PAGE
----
"The Science of Good Cooking"

Sauteed chicken breasts that turn out too dry, eggplant that's too oily.  Or tough and chewy roasts. Solving kitchen headaches like these has become a mission for the team at Cook's Illustrated magazine and PBS's America's Test Kitchen. Dozens of chefs experiment to create foolproof  recipes, and explain exactly why they work. 

Their latest project, The Science of Good Cooking, spells out the scientific principles behind some of their best recipes. Christopher Kimball, founder of Cook's Illustrated and host of America's Test Kitchen. joins us on Chicago Tonight at 7:00 pm. And watch the web-exclusive portion of our interview here.
Kimball's latest book revolves around 50 scientific principles, such as why marinating meat makes it taste better, with recipes based on those concepts and guides on relevant ingredients.
Below is a recipe for butter cookies and an explanation of the chemistry of butter : 

Glazed Butter Cookies

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The reverse creaming method—in which the butter is beaten into the flour and sugar rather than creamed with the sugar—makes for flatter cookies that are easier to decorate. Also, less air in the batter means fewer bubbles in the baked cookies, so they are sturdier and crisper—again, making them perfect for glazing.

Makes about 38 cookies

If you cannot find superfine sugar, process granulated sugar in a food processor for 30 seconds. If desired, the cookies can be finished with sprinkles or other decorations immediately after glazing.


            2 1/2  cups (121/2 ounces) all-purpose flour

            3/4      cup (52/3 ounces) superfine sugar

            1/4      teaspoon salt

            16        tablespoons unsalted butter, cut into 16 pieces and softened (68 degrees)

            2          tablespoons cream cheese, room temperature

            2          teaspoons vanilla extract



            1          tablespoon cream cheese, room temperature

            3          tablespoons milk

            1 1/2  cups (6 ounces) confectioners’ sugar


1. For the cookies: Using stand mixer fitted with paddle, mix flour, sugar, and salt at low speed until combined, about 5 seconds. With mixer running on low, add butter 1 piece at a time; continue to mix until mixture looks crumbly and slightly wet, 1 to 2 minutes longer. Beat in cream cheese and vanilla until dough just begins to form large clumps, about 30 seconds.

2. Knead dough by hand in bowl, 2 to 3 turns, until it forms large, cohesive mass. Transfer dough to counter and divide it into 2 even pieces. Press each piece into 4‑inch disk, wrap disks in plastic wrap, and refrigerate until dough is firm but malleable, about 30 minutes. (Dough can be refrigerated for up to 3 days or frozen for up to 2 weeks; defrost in refrigerator before using.)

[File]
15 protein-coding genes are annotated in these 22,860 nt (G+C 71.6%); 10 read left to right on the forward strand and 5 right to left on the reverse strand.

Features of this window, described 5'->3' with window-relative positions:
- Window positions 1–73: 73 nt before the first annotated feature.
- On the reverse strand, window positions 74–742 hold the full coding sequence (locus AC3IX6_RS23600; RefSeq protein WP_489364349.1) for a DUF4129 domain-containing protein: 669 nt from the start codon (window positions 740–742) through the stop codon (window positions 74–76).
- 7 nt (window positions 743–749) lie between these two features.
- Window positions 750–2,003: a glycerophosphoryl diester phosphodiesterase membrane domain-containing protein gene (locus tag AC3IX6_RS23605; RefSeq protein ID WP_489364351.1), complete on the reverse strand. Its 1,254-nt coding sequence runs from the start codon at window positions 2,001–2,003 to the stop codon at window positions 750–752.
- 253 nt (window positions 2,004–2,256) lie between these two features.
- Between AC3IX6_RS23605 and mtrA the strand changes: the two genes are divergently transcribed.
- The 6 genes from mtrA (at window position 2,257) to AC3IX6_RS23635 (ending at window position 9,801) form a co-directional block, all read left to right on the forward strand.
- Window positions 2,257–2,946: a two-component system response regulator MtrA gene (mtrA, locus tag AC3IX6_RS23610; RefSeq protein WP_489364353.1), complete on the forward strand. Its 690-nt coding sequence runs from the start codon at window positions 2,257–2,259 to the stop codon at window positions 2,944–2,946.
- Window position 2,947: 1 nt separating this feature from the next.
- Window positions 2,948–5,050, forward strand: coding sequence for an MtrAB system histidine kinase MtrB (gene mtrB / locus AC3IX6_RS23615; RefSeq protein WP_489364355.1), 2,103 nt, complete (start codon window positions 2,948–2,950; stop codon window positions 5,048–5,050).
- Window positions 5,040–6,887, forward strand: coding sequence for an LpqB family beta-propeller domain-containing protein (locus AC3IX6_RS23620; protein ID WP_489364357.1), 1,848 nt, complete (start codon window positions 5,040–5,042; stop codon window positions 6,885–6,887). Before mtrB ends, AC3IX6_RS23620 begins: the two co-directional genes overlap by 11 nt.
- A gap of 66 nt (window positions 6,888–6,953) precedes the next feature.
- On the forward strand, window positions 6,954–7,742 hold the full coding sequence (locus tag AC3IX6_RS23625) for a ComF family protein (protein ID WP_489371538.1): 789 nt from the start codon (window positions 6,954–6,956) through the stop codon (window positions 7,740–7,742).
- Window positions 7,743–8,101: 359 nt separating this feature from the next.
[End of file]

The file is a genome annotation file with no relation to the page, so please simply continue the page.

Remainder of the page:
3. Adjust oven rack to middle position and heat oven to 375 degrees. Line 2 baking sheets with parchment paper. Working with 1 piece of dough at a time, roll 1/8 inch thick between 2 large sheets of parchment paper; slide rolled dough, still on parchment, onto baking sheet and refrigerate until firm, about 10 minutes.

4. Working with 1 sheet of dough at a time, peel parchment from 1 side of dough and cut into desired shapes using cookie cutters; place cookies 11/2 inches apart on prepared sheets. Bake 1 sheet at a time until cookies are light golden brown, about 10 minutes, rotating baking sheet halfway through baking. (Dough scraps can be patted together, chilled, and rerolled once.) Let cookies cool on baking sheet for 3 minutes; transfer cookies to wire rack and let cool to room temperature.

5. For the glaze: Whisk cream cheese and 2 tablespoons milk together in medium bowl until combined and no lumps remain. Add confectioners’ sugar and whisk until smooth, adding remaining 1 tablespoon milk as needed until glaze is thin enough to spread easily. Using back of spoon, drizzle or spread scant teaspoon of glaze onto each cooled cookie. Allow glazed cookies to dry for at least 30 minutes.


Why This Recipe Works

Baking holiday cookies should be a fun endeavor, but so often it’s an exercise in frustration. The dough clings to the rolling pin, it rips and tears as it’s rolled out, and moving the dough in and out of the fridge to make it easier to work with turns a simple one-hour process into a half-day project. We wanted a simple recipe that would yield a forgiving, workable dough, producing cookies that would be sturdy enough to decorate yet tender enough to be worth eating. Our first realization was that we had to use enough butter to stay true to the nature of a butter cookie but not so much that the dough became greasy. All-purpose flour had enough gluten to provide structure, while superfine sugar provided a fine, even crumb and a compact, crisp cookie. A surprise ingredient—cream cheese—gave the cookies flavor and richness without altering their texture.

Use Superfine Sugar Regular granulated sugar makes cookies with a flaky texture and some large holes. In contrast, superfine sugar yields crisp, compact cookies with a fine, even crumb that is preferable for a cookie that will be glazed. There’s no leavener in these cookies (you want them flat) and no eggs (which would make them moist and chewy).